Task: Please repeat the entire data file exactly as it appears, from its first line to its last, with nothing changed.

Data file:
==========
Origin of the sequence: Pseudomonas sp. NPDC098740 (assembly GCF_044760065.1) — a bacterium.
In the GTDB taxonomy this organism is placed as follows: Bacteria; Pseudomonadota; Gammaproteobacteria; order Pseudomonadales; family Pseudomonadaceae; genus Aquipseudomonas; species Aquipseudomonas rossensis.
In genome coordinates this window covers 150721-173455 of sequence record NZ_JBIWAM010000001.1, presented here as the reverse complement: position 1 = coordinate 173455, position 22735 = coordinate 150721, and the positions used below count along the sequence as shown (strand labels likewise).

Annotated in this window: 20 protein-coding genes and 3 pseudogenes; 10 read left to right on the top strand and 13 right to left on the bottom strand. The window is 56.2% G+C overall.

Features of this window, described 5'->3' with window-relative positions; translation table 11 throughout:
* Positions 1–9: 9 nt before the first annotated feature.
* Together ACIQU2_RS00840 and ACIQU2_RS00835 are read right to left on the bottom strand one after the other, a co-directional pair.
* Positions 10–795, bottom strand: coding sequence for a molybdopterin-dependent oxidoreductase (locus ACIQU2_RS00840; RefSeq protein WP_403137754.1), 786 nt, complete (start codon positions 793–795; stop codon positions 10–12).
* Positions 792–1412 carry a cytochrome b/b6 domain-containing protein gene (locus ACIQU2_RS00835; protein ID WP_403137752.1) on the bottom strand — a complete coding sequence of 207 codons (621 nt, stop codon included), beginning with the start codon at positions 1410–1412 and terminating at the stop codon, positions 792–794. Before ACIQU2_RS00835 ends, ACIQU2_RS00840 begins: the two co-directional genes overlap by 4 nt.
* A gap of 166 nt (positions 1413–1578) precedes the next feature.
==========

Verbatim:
Origin of the sequence: Pseudomonas sp. NPDC098740 (assembly GCF_044760065.1) — a bacterium.
In the GTDB taxonomy this organism is placed as follows: Bacteria; Pseudomonadota; Gammaproteobacteria; order Pseudomonadales; family Pseudomonadaceae; genus Aquipseudomonas; species Aquipseudomonas rossensis.
In genome coordinates this window covers 150721-173455 of sequence record NZ_JBIWAM010000001.1, presented here as the reverse complement: position 1 = coordinate 173455, position 22735 = coordinate 150721, and the positions used below count along the sequence as shown (strand labels likewise).

Annotated in this window: 20 protein-coding genes and 3 pseudogenes; 10 read left to right on the top strand and 13 right to left on the bottom strand. The window is 56.2% G+C overall.

Features of this window, described 5'->3' with window-relative positions; translation table 11 throughout:
* Positions 1–9: 9 nt before the first annotated feature.
* Together ACIQU2_RS00840 and ACIQU2_RS00835 are read right to left on the bottom strand one after the other, a co-directional pair.
* Positions 10–795, bottom strand: coding sequence for a molybdopterin-dependent oxidoreductase (locus ACIQU2_RS00840; RefSeq protein WP_403137754.1), 786 nt, complete (start codon positions 793–795; stop codon positions 10–12).
* Positions 792–1412 carry a cytochrome b/b6 domain-containing protein gene (locus ACIQU2_RS00835; protein ID WP_403137752.1) on the bottom strand — a complete coding sequence of 207 codons (621 nt, stop codon included), beginning with the start codon at positions 1410–1412 and terminating at the stop codon, positions 792–794. Before ACIQU2_RS00835 ends, ACIQU2_RS00840 begins: the two co-directional genes overlap by 4 nt.
* A gap of 166 nt (positions 1413–1578) precedes the next feature.